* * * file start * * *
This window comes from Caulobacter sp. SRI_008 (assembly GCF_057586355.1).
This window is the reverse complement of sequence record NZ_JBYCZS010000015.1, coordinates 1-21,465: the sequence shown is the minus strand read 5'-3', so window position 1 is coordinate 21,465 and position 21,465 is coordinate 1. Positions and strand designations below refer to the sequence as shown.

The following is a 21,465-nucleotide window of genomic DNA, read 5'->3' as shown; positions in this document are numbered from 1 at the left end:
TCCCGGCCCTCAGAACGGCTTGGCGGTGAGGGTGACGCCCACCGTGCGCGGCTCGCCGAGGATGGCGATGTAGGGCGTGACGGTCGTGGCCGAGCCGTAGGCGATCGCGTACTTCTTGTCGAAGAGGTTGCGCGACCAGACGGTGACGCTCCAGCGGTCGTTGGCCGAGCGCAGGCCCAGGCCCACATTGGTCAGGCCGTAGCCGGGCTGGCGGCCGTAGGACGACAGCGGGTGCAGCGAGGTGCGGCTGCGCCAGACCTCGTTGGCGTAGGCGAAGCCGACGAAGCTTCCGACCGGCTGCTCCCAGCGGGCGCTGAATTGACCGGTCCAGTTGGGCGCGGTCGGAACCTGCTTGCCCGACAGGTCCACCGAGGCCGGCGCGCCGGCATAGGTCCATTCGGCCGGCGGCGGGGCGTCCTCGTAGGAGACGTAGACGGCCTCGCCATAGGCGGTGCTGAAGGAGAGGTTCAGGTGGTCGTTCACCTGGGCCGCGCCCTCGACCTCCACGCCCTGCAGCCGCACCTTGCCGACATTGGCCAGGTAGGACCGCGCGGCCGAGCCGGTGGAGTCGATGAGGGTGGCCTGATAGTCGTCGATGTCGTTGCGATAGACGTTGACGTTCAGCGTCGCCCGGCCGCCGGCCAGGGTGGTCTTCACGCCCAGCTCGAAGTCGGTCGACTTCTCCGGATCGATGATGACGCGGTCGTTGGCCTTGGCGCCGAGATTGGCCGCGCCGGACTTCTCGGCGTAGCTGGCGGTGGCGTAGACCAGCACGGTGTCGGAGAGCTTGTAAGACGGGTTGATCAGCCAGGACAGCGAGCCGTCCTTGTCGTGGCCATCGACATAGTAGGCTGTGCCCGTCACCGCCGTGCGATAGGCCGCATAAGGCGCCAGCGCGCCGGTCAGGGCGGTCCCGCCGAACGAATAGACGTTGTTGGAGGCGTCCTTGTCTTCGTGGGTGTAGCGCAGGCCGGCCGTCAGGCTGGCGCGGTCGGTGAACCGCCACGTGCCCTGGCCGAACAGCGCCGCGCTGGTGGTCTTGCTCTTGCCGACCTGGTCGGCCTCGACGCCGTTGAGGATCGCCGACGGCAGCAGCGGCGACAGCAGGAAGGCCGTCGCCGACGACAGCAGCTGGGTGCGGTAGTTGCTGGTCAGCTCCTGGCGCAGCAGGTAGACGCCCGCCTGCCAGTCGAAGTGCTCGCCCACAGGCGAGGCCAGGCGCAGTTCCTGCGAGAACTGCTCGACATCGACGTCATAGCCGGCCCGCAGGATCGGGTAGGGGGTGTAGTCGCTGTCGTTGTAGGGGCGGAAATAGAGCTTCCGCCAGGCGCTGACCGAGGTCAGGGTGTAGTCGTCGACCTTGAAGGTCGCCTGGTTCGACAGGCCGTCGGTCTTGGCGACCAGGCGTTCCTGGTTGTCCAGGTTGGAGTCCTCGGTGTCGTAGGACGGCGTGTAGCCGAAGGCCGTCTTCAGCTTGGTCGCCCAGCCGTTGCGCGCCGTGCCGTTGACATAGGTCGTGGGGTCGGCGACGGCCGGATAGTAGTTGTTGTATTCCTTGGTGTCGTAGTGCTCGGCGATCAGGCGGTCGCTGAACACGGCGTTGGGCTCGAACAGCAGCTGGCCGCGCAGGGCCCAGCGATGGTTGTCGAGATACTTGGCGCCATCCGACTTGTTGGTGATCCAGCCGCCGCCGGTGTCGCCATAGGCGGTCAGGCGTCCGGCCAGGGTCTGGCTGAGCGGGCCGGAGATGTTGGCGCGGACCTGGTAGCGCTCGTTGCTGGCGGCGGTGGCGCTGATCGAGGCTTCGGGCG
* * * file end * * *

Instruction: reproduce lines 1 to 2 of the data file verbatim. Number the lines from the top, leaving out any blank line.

This window comes from Caulobacter sp. SRI_008 (assembly GCF_057586355.1).
This window is the reverse complement of sequence record NZ_JBYCZS010000015.1, coordinates 1-21,465: the sequence shown is the minus strand read 5'-3', so window position 1 is coordinate 21,465 and position 21,465 is coordinate 1. Positions and strand designations below refer to the sequence as shown.